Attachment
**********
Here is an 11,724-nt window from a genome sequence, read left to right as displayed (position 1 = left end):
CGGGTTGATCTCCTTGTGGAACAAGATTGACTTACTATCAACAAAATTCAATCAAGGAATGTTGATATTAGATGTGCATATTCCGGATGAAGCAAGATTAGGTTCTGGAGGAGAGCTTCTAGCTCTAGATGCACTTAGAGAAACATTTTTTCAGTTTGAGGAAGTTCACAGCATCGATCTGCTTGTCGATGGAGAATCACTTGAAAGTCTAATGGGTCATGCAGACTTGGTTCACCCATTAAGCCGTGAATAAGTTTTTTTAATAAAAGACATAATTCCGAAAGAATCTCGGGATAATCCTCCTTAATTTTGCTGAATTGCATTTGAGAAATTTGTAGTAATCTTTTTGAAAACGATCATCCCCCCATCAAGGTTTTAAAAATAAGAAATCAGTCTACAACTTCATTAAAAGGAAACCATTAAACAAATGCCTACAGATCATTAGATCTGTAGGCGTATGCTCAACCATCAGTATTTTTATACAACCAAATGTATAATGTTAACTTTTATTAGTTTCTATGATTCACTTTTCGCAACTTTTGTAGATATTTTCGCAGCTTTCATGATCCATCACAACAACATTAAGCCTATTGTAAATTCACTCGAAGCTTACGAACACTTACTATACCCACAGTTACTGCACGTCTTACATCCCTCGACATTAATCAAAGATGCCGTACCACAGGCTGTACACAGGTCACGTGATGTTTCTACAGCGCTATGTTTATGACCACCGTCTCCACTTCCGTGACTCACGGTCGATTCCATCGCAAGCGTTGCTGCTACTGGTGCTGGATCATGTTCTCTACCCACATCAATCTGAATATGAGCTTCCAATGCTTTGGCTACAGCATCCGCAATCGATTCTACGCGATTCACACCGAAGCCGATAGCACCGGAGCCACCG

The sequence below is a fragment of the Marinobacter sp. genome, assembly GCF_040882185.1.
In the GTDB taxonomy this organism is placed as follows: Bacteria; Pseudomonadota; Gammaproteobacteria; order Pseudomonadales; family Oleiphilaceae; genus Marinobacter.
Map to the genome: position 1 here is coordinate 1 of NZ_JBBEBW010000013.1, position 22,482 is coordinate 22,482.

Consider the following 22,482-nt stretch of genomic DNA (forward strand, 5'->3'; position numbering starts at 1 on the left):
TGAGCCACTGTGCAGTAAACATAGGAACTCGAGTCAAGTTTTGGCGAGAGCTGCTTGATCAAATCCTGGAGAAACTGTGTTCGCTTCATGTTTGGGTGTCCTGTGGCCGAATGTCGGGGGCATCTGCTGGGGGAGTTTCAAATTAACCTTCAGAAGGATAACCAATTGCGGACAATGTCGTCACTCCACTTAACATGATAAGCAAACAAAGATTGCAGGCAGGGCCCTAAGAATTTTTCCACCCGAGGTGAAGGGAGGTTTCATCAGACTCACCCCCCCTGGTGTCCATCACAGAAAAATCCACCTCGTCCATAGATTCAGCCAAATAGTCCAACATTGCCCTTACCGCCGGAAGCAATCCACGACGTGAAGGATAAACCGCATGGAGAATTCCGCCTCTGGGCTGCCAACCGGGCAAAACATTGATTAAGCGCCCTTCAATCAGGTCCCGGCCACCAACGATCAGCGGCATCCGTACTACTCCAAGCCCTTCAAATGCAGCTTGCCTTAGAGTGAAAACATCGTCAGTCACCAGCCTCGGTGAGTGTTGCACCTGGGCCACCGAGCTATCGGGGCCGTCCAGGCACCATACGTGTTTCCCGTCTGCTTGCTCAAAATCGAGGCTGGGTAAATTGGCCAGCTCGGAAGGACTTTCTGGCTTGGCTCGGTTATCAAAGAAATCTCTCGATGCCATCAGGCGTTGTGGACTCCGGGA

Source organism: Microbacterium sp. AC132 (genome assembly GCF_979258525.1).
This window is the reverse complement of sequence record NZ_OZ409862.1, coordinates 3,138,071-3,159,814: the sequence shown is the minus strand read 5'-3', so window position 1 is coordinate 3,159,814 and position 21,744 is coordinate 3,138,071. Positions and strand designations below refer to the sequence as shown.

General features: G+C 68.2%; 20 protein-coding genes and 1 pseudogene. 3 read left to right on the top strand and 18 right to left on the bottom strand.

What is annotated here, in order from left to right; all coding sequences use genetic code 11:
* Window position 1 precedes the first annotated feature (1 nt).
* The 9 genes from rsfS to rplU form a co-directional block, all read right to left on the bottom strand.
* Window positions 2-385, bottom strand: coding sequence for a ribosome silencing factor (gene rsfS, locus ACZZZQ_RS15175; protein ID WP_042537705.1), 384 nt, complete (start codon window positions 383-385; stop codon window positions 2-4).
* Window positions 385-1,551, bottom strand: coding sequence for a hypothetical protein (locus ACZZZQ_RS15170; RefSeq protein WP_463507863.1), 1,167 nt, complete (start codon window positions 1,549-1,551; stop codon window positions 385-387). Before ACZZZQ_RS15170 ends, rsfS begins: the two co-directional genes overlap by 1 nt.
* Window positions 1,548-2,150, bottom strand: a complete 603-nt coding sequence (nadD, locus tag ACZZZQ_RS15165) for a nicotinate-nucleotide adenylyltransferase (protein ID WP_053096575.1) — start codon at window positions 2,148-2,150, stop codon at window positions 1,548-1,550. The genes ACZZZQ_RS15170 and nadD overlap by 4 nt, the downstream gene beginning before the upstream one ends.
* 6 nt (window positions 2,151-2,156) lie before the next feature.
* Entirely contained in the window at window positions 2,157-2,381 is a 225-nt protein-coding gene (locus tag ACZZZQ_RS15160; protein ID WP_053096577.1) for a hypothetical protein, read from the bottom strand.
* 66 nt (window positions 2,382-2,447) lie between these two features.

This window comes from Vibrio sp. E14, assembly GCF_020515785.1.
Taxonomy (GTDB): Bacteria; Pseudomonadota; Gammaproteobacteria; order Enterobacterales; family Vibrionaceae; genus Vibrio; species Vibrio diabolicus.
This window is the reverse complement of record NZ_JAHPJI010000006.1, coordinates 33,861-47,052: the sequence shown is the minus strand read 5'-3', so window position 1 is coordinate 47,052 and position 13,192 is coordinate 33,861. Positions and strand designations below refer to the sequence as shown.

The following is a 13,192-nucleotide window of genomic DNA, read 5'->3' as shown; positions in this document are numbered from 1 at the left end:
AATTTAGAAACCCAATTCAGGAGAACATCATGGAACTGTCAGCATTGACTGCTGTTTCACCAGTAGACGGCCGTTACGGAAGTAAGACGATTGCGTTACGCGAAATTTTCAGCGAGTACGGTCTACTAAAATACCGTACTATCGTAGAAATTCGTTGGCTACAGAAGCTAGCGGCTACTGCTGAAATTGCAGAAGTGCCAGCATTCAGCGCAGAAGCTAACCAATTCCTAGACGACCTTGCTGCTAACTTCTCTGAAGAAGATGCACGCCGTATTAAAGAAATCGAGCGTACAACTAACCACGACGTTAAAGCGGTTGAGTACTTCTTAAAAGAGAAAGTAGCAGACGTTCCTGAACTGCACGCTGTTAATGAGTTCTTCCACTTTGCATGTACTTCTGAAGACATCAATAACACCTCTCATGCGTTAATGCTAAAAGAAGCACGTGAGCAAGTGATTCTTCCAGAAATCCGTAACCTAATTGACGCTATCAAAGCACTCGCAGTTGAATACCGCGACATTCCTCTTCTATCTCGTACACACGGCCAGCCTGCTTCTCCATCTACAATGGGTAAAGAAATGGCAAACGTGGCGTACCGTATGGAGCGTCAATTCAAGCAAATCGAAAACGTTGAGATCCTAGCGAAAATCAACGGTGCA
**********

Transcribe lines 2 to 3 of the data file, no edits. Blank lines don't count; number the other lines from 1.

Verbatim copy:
CGGGTTGATCTCCTTGTGGAACAAGATTGACTTACTATCAACAAAATTCAATCAAGGAATGTTGATATTAGATGTGCATATTCCGGATGAAGCAAGATTAGGTTCTGGAGGAGAGCTTCTAGCTCTAGATGCACTTAGAGAAACATTTTTTCAGTTTGAGGAAGTTCACAGCATCGATCTGCTTGTCGATGGAGAATCACTTGAAAGTCTAATGGGTCATGCAGACTTGGTTCACCCATTAAGCCGTGAATAAGTTTTTTTAATAAAAGACATAATTCCGAAAGAATCTCGGGATAATCCTCCTTAATTTTGCTGAATTGCATTTGAGAAATTTGTAGTAATCTTTTTGAAAACGATCATCCCCCCATCAAGGTTTTAAAAATAAGAAATCAGTCTACAACTTCATTAAAAGGAAACCATTAAACAAATGCCTACAGATCATTAGATCTGTAGGCGTATGCTCAACCATCAGTATTTTTATACAACCAAATGTATAATGTTAACTTTTATTAGTTTCTATGATTCACTTTTCGCAACTTTTGTAGATATTTTCGCAGCTTTCATGATCCATCACAACAACATTAAGCCTATTGTAAATTCACTCGAAGCTTACGAACACTTACTATACCCACAGTTACTGCACGTCTTACATCCCTCGACATTAATCAAAGATGCCGTACCACAGGCTGTACACAGGTCACGTGATGTTTCTACAGCGCTATGTTTATGACCACCGTCTCCACTTCCGTGACTCACGGTCGATTCCATCGCAAGCGTTGCTGCTACTGGTGCTGGATCATGTTCTCTACCCACATCAATCTGAATATGAGCTTCCAATGCTTTGGCTACAGCATCCGCAATCGATTCTACGCGATTCACACCGAAGCCGATAGCACCGGAGCCACCG

The sequence below is a fragment of the Marinobacter sp. genome, assembly GCF_040882185.1.